"Inglourious Basterds" is, I believe, the only war movie with its climactic scene set in a movie theater. The only war movie with a critical last-minute confrontation in the projection booth. The only war movie with a lecture on the fire hazard of nitrate film stock. The only one that pays much attention to the names of such great directors as Pabst and Clouzot. Tarantino's hero, played by Brad Pitt, is named Lt. Aldo Raine, which is as close as you can get to Aldo Ray, the star of "Battle Cry" (1955), which co-starred Van Heflin, who also gets a shout-out in "Basterds."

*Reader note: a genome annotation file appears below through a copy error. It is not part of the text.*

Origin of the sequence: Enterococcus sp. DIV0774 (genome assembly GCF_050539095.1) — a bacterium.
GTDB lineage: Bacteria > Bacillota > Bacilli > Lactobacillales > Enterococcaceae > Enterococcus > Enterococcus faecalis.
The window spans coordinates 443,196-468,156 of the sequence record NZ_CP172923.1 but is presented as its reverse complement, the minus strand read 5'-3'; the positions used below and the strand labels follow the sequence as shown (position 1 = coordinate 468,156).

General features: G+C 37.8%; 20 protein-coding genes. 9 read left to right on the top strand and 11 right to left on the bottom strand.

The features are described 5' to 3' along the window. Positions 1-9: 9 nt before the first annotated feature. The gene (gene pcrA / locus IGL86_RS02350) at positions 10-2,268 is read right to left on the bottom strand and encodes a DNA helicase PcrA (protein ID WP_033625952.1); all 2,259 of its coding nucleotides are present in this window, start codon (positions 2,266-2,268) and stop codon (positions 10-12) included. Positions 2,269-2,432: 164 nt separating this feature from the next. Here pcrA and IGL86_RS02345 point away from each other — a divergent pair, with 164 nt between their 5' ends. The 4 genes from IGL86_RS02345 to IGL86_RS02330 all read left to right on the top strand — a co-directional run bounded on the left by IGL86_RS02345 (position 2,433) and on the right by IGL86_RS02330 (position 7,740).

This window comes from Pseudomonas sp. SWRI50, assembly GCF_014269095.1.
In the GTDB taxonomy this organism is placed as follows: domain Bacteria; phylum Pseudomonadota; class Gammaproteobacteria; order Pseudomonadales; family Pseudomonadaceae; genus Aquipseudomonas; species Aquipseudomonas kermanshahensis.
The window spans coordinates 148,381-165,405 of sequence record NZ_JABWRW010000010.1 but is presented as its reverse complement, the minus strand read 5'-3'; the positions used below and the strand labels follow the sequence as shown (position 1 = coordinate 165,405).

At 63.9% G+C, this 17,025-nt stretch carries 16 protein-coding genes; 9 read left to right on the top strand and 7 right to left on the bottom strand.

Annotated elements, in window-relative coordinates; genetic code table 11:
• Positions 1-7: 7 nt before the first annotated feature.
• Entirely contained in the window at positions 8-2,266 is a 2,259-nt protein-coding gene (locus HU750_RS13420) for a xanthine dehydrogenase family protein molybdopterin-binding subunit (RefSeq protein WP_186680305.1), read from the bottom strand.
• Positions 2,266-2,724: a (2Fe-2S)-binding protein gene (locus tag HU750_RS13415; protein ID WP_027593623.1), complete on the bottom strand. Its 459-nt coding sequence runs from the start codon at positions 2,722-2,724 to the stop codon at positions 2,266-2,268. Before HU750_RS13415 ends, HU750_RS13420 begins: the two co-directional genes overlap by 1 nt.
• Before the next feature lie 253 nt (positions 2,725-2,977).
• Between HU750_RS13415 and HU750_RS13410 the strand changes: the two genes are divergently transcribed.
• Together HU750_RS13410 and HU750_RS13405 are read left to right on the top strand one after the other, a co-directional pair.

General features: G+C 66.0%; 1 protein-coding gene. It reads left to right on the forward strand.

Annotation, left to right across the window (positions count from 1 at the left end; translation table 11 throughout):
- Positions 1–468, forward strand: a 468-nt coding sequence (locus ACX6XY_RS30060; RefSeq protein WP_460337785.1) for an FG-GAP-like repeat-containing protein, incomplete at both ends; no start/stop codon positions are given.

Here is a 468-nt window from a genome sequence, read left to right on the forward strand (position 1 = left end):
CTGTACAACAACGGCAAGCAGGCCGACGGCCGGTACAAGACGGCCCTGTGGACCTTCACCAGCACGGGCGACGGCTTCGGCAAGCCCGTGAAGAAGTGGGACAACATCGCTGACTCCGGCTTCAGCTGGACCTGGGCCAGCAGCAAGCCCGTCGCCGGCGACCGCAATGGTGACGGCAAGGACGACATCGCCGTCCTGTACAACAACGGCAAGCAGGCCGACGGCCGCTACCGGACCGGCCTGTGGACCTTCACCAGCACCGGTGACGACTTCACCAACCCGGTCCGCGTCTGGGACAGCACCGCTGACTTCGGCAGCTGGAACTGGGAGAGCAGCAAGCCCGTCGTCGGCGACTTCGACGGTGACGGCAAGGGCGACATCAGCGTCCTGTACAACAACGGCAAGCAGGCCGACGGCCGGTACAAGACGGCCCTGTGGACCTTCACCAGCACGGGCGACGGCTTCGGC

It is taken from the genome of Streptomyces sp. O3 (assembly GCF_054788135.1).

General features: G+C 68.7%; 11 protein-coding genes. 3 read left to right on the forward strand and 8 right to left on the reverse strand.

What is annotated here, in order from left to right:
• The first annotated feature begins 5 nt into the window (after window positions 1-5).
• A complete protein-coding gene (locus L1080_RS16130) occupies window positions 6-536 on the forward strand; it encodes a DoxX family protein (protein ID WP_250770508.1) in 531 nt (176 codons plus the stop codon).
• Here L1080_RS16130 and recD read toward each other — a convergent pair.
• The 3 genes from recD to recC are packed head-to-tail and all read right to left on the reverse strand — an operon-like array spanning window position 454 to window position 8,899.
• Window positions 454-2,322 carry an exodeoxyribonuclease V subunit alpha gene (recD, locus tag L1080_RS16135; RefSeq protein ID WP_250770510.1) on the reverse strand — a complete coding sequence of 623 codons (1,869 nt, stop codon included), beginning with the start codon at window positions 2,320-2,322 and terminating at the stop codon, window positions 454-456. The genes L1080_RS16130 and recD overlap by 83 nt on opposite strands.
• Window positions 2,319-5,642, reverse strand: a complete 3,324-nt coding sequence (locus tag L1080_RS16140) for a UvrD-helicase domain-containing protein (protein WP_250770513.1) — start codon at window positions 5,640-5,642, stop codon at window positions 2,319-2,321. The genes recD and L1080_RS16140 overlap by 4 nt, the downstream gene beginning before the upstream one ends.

Cannes has become, in a way, the sundowner party of Day of the Locusts. There was once a world, much deprecated at the time, of patriarchal studios, star machines, genre movies, fan magazines, searchlights, and filmmakers who wanted their movies to play big to everybody all over the world. Now what survives of that old world, hunched and inward, is no longer show business but just--business. A screenplay is evaluated for its demographic appeal, its video game possibilities, its spin-offs, its potential for commercial tie-ins. The suspense of its premiere is diluted a by pale, gnome-like creatures hunched over computers down in their parents' basements, busy as bees ripping off video copies of new films and posting them on the internet, to be downloaded by thieves who get more of a thrill out of stealing a film than by watching it. At least when there's a premiere at Cannes, you know it's a premiere. Some of the entries don't even have complete IMDb entries yet. Fans by the thousands cheer the arrivals. The red carpet becomes a fashion show staged by the Paris design houses, with the world watching on cable.